Ontological Leadership and Your Body

Whether we are leading, labouring or just plain living, we are often blind to the subtle but powerful role our bodies play in helping us to be resourceful and resilient.

From time to time my colleagues and I get together with fellow ontological practitioners to share insights and best practices in our work. When we last met, we discussed a question often asked by clients: what has paying attention to our body got to do with leadership?

Most of us understand the importance of good nutrition, exercise and fitness, or body language in communication. But the ontological approach puts the body in a much more central position. Our body isn’t just a taxi for carrying around our brain. As Alan Sieler1 says, our body is “the vehicle of our being”. I may be mangling the taxi analogy a little, but your body is as much the driver and navigator of the taxi as your brain is your luggage.

The body plays an overt role in positioning and movement but it is also involved in perception, listening, thinking, speaking and feeling. “Our body is the only place from which we can act” says Sieler. Even thinking relies upon inner processes and our posture affects the flow and development of thoughts. In a recent article I described a few pieces of the growing research that demonstrates this interconnectedness between mind and body. Both somatic and emotional learning are felt experiencesand we can expand our capacity for personal development by adding to our rational, logical and analytical learning.

Typically we are unaware of habitual ways we use our body and may have developed suboptimal or even unhelpful ways of using our body that compromises our effectiveness or even wellbeing. Richard Strozzi-Heckler has spent a lifetime working with leaders in this domain. He says, “Somatics declares the human form as the space in which humans act, relate, think, feel, and express emotions and moods. In this interpretation, the body is the field in which we build trust and intimacy, produce meaningful work, create family, community, and teams.” Without being aware of what is going on, we can manifest to others as negative, insincere, untrustworthy and demotivating.

The ontological methodology provides very practical ways of doing something about this. Leaders can uncover habitual ways of being that are rigid or compressed, or identify postural configurations that contribute to frustration, vulnerability, anxiety or resignation. Leaders who are developing their physiological and postural fluency experience greater mental flexibility and can access more resourceful attitudes in their work. As embodied leaders they show up with greater competency and expanded potential. This ontological approach to personal development supports people to self-manage their thinking and their attitudes but to do this on a foundation built on their postural alignment.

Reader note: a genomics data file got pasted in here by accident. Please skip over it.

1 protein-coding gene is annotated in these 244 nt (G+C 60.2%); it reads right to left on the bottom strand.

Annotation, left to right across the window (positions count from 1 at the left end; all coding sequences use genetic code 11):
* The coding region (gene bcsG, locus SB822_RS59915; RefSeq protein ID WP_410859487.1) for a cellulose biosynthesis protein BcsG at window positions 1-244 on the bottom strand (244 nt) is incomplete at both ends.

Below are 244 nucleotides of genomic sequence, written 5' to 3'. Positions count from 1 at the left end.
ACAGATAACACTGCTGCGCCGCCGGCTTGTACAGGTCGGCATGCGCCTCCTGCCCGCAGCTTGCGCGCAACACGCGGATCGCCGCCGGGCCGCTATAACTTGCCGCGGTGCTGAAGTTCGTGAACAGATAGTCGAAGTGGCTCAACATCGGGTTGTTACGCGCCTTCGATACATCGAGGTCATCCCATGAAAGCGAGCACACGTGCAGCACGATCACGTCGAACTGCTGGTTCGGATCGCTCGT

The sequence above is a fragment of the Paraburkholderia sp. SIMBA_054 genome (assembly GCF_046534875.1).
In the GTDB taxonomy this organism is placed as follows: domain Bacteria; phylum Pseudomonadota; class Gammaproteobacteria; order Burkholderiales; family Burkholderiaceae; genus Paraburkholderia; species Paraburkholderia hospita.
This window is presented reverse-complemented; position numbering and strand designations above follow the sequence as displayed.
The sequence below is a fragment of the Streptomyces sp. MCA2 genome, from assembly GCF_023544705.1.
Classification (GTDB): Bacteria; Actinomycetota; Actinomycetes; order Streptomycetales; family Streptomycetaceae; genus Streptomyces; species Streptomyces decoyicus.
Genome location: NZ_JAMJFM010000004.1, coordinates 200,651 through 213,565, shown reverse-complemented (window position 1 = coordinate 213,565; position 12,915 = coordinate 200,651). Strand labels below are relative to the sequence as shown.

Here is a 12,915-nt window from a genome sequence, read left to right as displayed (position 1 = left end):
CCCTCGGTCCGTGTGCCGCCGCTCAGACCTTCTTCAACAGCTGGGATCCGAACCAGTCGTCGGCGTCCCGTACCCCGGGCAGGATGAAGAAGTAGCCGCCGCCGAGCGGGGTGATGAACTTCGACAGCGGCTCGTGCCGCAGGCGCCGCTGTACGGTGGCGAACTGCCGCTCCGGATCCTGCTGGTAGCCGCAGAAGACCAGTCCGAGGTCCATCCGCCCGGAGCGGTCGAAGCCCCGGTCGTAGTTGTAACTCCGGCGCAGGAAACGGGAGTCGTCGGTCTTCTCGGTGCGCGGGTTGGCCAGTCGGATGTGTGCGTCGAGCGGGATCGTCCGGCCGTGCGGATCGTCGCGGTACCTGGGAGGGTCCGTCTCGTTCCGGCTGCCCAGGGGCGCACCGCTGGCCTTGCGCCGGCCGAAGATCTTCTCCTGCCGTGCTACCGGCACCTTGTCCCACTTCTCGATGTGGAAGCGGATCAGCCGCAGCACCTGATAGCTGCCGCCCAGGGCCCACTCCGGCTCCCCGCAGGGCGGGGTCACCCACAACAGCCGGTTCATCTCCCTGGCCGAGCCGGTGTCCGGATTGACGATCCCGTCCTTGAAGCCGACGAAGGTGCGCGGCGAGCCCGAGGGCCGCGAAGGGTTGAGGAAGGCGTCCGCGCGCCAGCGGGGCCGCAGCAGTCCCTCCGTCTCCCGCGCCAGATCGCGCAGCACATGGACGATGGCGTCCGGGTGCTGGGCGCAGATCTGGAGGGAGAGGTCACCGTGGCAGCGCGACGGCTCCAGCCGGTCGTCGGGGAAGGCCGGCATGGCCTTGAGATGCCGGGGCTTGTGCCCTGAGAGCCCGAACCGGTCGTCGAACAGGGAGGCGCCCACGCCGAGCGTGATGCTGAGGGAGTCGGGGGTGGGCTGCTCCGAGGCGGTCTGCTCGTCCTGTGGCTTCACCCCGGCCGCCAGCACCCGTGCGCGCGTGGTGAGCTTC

As I have hinted here, the physiological domain is only part of the picture. Attitudes, thinking and mindset are also intricately wrapped in as well. These are addressed in the ontological domains of language and moods. In both of the two programmes shown below, we can take you through new and highly practical ways of applying…
Our body has an integral role in the way we engage with the world. Are you paying attention to how your body is serving you?

For Leaders, it is a pioneering new programme that distils many years of practical application of ontology with leaders in the region.

Ontological Leadership Programme
Date: August 23 – 25, 2018
Time: 9 am – 6 pm Daily
Location: Hong Kong
Fee:  (Standard) HK $14,000; (Early Bird) HK $12,000 extended for one more week

For coaches, learning and development professionals, the OCLiA programme has been run in the region for around 10 years.

Ontological Coaching and Leadership in Action (OCLiA) Programme
Date: November 1 -3, 2018
Time: 9 am – 6 pm Daily
Location: Hong Kong
Fee:  (Standard) HK $14,000; (Early Bird) HK $12,000 payable in full on or before 1 Oct 2018
ICF Approved Coach Education: This workshop is recognised by the International Coach Federation as 22.5 Continuing Coach Education Units (CCEU) in Core Coaching Competencies.
*If you know somebody who might be interested in joining our programmes, please forward this article to them.
1 The ideas in this article are explored in great depth by Alan Sieler, particularly in The Biological and Somatic Basis for Ontological Coaching which is Volume III in the series Coaching to the Human Soul, Ontological Coaching and Deep Change.

Why The Body Matters For Change

By Jeremy Stunt

I regularly work with people who want to be more resourceful and resilient at coping with change and uncertainty. As an ontological coaching practitioner I do this by helping my clients explore how they are engaging with their challenges in a combination of three areas: their language, their moods and emotions, and their physiology.

We can usually see how our language, thoughts, attitudes and feelings can impact how we are dealing with issues. But the relevance of our body and physiology is more subtle especially as many of us have grown up with the view that the mind is wholly separate from the body.